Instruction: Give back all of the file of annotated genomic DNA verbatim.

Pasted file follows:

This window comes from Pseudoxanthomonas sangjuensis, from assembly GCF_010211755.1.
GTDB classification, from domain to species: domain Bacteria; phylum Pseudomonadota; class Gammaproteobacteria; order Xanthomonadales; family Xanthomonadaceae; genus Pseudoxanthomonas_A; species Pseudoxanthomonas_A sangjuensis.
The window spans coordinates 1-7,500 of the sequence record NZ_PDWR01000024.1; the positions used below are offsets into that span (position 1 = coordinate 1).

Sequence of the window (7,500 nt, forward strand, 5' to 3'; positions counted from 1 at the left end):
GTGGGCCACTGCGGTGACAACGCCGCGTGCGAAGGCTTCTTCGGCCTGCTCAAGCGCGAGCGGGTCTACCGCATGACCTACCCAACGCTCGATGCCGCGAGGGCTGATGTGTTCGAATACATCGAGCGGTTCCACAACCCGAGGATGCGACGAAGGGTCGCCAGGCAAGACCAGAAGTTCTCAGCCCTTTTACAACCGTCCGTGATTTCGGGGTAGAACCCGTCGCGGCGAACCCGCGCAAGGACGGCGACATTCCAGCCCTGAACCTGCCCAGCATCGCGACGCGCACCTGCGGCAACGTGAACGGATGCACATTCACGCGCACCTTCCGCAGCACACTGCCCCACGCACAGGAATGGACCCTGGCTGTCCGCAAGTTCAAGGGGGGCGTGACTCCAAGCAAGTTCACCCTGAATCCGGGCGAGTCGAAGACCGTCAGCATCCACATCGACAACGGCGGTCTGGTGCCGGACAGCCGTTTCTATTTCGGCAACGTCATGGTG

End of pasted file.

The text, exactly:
This window comes from Pseudoxanthomonas sangjuensis, from assembly GCF_010211755.1.
GTDB classification, from domain to species: domain Bacteria; phylum Pseudomonadota; class Gammaproteobacteria; order Xanthomonadales; family Xanthomonadaceae; genus Pseudoxanthomonas_A; species Pseudoxanthomonas_A sangjuensis.
The window spans coordinates 1-7,500 of the sequence record NZ_PDWR01000024.1; the positions used below are offsets into that span (position 1 = coordinate 1).

Sequence of the window (7,500 nt, forward strand, 5' to 3'; positions counted from 1 at the left end):
GTGGGCCACTGCGGTGACAACGCCGCGTGCGAAGGCTTCTTCGGCCTGCTCAAGCGCGAGCGGGTCTACCGCATGACCTACCCAACGCTCGATGCCGCGAGGGCTGATGTGTTCGAATACATCGAGCGGTTCCACAACCCGAGGATGCGACGAAGGGTCGCCAGGCAAGACCAGAAGTTCTCAGCCCTTTTACAACCGTCCGTGATTTCGGGGTAGAACCCGTCGCGGCGAACCCGCGCAAGGACGGCGACATTCCAGCCCTGAACCTGCCCAGCATCGCGACGCGCACCTGCGGCAACGTGAACGGATGCACATTCACGCGCACCTTCCGCAGCACACTGCCCCACGCACAGGAATGGACCCTGGCTGTCCGCAAGTTCAAGGGGGGCGTGACTCCAAGCAAGTTCACCCTGAATCCGGGCGAGTCGAAGACCGTCAGCATCCACATCGACAACGGCGGTCTGGTGCCGGACAGCCGTTTCTATTTCGGCAACGTCATGGTG